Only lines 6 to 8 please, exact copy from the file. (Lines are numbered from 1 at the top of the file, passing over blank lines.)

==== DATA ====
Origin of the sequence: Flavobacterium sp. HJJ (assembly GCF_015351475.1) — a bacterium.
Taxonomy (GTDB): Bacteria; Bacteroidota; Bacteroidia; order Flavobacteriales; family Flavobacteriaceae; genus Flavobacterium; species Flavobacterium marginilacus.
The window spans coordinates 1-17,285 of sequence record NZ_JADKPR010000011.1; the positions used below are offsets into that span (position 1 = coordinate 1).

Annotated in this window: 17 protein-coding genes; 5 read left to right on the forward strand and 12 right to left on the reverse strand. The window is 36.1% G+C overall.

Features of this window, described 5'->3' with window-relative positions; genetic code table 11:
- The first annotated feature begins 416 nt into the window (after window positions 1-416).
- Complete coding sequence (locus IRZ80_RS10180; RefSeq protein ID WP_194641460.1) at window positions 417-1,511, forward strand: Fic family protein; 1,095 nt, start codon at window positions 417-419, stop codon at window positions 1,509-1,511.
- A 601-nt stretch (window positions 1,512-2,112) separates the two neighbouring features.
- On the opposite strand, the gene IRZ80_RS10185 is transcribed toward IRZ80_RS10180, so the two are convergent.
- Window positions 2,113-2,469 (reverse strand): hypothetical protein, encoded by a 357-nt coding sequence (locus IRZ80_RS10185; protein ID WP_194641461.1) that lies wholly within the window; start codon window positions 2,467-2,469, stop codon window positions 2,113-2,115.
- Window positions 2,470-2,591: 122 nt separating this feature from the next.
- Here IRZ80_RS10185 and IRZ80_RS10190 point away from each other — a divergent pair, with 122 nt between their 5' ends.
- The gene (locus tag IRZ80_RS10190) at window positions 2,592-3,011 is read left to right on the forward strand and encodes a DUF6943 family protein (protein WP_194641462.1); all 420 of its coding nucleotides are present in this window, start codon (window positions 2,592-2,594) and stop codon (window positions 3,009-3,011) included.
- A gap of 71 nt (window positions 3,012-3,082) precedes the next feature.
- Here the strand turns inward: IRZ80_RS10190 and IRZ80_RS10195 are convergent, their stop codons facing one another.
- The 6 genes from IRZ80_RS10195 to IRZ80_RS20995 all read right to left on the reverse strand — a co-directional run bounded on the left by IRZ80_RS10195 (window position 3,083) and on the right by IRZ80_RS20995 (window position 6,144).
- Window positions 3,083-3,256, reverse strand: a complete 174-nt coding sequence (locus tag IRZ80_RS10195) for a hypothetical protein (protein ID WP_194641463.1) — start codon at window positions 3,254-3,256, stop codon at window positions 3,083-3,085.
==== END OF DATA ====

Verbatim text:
- The first annotated feature begins 416 nt into the window (after window positions 1-416).
- Complete coding sequence (locus IRZ80_RS10180; RefSeq protein ID WP_194641460.1) at window positions 417-1,511, forward strand: Fic family protein; 1,095 nt, start codon at window positions 417-419, stop codon at window positions 1,509-1,511.
- A 601-nt stretch (window positions 1,512-2,112) separates the two neighbouring features.